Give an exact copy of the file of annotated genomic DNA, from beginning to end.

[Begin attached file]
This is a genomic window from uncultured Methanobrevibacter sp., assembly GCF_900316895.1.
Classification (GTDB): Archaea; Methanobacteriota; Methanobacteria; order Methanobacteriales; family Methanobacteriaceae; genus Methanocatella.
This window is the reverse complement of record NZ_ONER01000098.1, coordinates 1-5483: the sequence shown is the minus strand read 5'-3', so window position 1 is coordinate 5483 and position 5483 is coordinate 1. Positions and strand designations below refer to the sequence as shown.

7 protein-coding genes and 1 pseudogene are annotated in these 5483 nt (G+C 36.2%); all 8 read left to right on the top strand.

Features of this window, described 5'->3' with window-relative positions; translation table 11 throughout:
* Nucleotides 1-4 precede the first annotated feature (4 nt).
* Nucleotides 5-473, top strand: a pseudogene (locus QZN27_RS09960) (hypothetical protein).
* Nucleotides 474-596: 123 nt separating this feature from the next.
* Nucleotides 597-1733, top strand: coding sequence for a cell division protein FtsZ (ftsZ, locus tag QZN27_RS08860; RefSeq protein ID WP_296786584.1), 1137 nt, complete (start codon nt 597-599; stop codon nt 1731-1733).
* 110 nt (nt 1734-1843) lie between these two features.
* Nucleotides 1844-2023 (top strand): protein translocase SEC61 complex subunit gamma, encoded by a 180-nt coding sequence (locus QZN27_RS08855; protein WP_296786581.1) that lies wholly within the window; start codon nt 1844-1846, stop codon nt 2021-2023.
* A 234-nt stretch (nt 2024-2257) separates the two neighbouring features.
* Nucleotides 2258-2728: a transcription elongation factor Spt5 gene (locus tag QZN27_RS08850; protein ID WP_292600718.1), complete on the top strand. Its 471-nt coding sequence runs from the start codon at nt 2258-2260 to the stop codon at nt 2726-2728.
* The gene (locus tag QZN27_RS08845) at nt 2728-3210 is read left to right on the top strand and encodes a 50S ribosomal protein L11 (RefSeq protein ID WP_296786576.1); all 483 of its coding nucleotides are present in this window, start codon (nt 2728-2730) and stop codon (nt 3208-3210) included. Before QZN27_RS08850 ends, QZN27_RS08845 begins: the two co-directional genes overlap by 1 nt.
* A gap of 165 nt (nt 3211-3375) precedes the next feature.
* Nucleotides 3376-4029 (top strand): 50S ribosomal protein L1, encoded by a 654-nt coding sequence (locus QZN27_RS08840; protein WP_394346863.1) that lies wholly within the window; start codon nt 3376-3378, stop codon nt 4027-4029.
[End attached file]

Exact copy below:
This is a genomic window from uncultured Methanobrevibacter sp., assembly GCF_900316895.1.
Classification (GTDB): Archaea; Methanobacteriota; Methanobacteria; order Methanobacteriales; family Methanobacteriaceae; genus Methanocatella.
This window is the reverse complement of record NZ_ONER01000098.1, coordinates 1-5483: the sequence shown is the minus strand read 5'-3', so window position 1 is coordinate 5483 and position 5483 is coordinate 1. Positions and strand designations below refer to the sequence as shown.

7 protein-coding genes and 1 pseudogene are annotated in these 5483 nt (G+C 36.2%); all 8 read left to right on the top strand.

Features of this window, described 5'->3' with window-relative positions; translation table 11 throughout:
* Nucleotides 1-4 precede the first annotated feature (4 nt).
* Nucleotides 5-473, top strand: a pseudogene (locus QZN27_RS09960) (hypothetical protein).
* Nucleotides 474-596: 123 nt separating this feature from the next.
* Nucleotides 597-1733, top strand: coding sequence for a cell division protein FtsZ (ftsZ, locus tag QZN27_RS08860; RefSeq protein ID WP_296786584.1), 1137 nt, complete (start codon nt 597-599; stop codon nt 1731-1733).
* 110 nt (nt 1734-1843) lie between these two features.
* Nucleotides 1844-2023 (top strand): protein translocase SEC61 complex subunit gamma, encoded by a 180-nt coding sequence (locus QZN27_RS08855; protein WP_296786581.1) that lies wholly within the window; start codon nt 1844-1846, stop codon nt 2021-2023.
* A 234-nt stretch (nt 2024-2257) separates the two neighbouring features.
* Nucleotides 2258-2728: a transcription elongation factor Spt5 gene (locus tag QZN27_RS08850; protein ID WP_292600718.1), complete on the top strand. Its 471-nt coding sequence runs from the start codon at nt 2258-2260 to the stop codon at nt 2726-2728.
* The gene (locus tag QZN27_RS08845) at nt 2728-3210 is read left to right on the top strand and encodes a 50S ribosomal protein L11 (RefSeq protein ID WP_296786576.1); all 483 of its coding nucleotides are present in this window, start codon (nt 2728-2730) and stop codon (nt 3208-3210) included. Before QZN27_RS08850 ends, QZN27_RS08845 begins: the two co-directional genes overlap by 1 nt.
* A gap of 165 nt (nt 3211-3375) precedes the next feature.
* Nucleotides 3376-4029 (top strand): 50S ribosomal protein L1, encoded by a 654-nt coding sequence (locus QZN27_RS08840; protein WP_394346863.1) that lies wholly within the window; start codon nt 3376-3378, stop codon nt 4027-4029.